Ovarian Cancer Risk Assessment
In the U.S., ovarian cancer ranks 5th among all cancer deaths for women. It's most common in older women who have been through menopause. This tool will help you figure out if you are at higher risk for ovarian cancer. But it's not a complete look at all risks. For a full review of your risks, see your healthcare provider.
About your results
Changing the risk factors you can control can help lower your chance for ovarian cancer. Below is a list of these risk factors along with a brief explanation of how each risk relates to you according to the answers you gave.
About risk factors
Most women with ovarian cancer don't have any known risk factors. Still, it's important to know about risk factors. All women are at risk of developing ovarian cancer, but the risk is generally low. Family history of ovarian cancer and gene mutations are major factors that raise the risk for ovarian cancer. If this assessment shows that you have higher risk of developing ovarian cancer, you should discuss this with your healthcare provider. The risk of developing ovarian cancer goes up with age. It usually starts after menopause. Most cases of ovarian cancer are diagnosed in older women, but it can still occur in younger women.
Cancers of the ovaries may not cause symptoms until they are big and have spread. Even then, they tend to cause vague symptoms that can be caused by many changes that are not cancer. These symptoms include:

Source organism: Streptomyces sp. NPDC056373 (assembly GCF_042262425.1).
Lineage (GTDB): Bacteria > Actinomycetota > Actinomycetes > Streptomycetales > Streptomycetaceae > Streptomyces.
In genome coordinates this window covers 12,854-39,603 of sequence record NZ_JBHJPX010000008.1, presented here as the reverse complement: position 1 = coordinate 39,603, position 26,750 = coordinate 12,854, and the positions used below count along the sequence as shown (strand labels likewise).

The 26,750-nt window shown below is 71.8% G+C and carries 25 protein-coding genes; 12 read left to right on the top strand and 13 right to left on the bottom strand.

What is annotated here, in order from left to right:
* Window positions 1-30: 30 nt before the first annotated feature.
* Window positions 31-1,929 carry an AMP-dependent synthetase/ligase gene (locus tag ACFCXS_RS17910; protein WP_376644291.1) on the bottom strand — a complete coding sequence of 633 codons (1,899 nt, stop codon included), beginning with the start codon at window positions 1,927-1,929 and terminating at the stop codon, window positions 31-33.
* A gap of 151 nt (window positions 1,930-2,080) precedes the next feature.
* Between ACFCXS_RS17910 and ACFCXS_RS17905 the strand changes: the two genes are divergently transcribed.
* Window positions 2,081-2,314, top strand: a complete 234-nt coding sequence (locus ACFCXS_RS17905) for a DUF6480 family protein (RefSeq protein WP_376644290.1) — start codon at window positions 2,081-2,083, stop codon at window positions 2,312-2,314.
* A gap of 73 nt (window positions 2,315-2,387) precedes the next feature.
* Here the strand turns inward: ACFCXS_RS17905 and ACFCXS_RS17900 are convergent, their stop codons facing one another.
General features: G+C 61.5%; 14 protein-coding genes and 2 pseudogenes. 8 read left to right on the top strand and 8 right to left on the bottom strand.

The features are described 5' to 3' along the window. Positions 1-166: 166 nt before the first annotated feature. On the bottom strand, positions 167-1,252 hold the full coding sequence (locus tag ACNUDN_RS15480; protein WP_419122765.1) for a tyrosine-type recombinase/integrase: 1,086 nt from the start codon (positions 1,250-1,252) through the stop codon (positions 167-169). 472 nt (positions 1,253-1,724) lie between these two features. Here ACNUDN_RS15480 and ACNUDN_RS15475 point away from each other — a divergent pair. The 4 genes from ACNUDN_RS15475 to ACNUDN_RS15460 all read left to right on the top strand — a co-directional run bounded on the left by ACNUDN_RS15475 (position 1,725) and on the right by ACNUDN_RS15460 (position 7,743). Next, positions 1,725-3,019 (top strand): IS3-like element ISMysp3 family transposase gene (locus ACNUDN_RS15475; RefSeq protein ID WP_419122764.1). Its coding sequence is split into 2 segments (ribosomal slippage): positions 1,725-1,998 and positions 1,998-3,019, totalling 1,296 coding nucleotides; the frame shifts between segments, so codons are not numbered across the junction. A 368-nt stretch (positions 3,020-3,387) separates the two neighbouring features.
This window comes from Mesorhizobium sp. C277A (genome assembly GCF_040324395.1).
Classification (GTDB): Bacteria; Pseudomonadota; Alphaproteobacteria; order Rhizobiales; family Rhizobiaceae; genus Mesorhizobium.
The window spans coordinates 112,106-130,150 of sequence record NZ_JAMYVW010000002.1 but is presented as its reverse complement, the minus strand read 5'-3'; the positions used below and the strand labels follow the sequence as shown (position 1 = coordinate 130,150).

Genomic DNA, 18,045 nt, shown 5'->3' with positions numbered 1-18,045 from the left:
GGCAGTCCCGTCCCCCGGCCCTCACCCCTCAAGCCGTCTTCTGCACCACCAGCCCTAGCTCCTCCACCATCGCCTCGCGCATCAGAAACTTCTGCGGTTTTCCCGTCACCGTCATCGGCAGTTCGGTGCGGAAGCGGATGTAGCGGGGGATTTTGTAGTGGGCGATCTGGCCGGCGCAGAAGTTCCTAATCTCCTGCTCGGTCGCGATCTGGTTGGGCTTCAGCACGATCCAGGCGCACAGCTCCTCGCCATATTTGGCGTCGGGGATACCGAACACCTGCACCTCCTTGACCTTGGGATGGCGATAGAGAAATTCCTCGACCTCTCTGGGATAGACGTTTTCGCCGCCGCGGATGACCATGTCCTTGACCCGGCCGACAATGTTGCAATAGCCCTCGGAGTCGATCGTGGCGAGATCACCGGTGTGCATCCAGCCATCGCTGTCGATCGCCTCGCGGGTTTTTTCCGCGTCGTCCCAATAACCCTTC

General belly (abdominal) discomfort or pain. This includes gas, indigestion, pressure, swelling, bloating, and cramps.
Nausea, constipation, or frequent urination
Feeling of fullness even after a light meal
Shortness of breath
Feeling tired all the time
Pain with sex
Discharge or abnormal bleeding from the vagina
If you have these symptoms—especially if they last more than a few weeks—see a healthcare provider for a complete evaluation.
If your risk for ovarian cancer is high, your provider may suggest having checkups more often. That way, if cancer develops, it can be found and treated as early as possible, when it's small and before it has spread. Some exams and tests that your healthcare provider might do are:
- Pelvic exam. This is done to look at the uterus, ovaries, bladder, and rectum. The healthcare provider looks for any problems in their shape or size. (A Pap test is used to find cancer of the cervix. It is often done along with the pelvic exam, but it doesn't help find or diagnose ovarian cancer.)
- Transvaginal ultrasound. This test uses sound waves to create a picture of the uterus, ovaries, and fallopian tubes. It can be used to look for ovarian tumors. It can also be done to figure out whether a growth may be cancer or a fluid-filled cyst.
- CA-125. Blood tests for ovarian cancer may include measuring the amount of CA-125. This is a protein that may be higher in women with ovarian cancer. This test is not always accurate because other diseases can raise the blood levels of CA-125. This makes a false positive. And some ovarian cancers don't make a lot of CA-125. This makes a false negative.
- Genetic testing. If you have close family members who have had breast or ovarian cancer, your provider may talk with you about genetic counseling and testing. This will tell you if you have a mutation in the BRCA1 or BRCA2 gene, or if you have HNPCC. These genetic conditions have been linked to increased risk for ovarian, breast, colorectal, and some other kinds of cancer.
This information is not intended as a substitute for professional health care. Always consult with a healthcare provider for advice concerning your health. Only your healthcare provider can determine if you have ovarian cancer.
Online Medical Reviewer:
Goodman, Howard, MD
Online Medical Reviewer:
Gotwals, Jessica RN BSN MPH
Date Last Reviewed:
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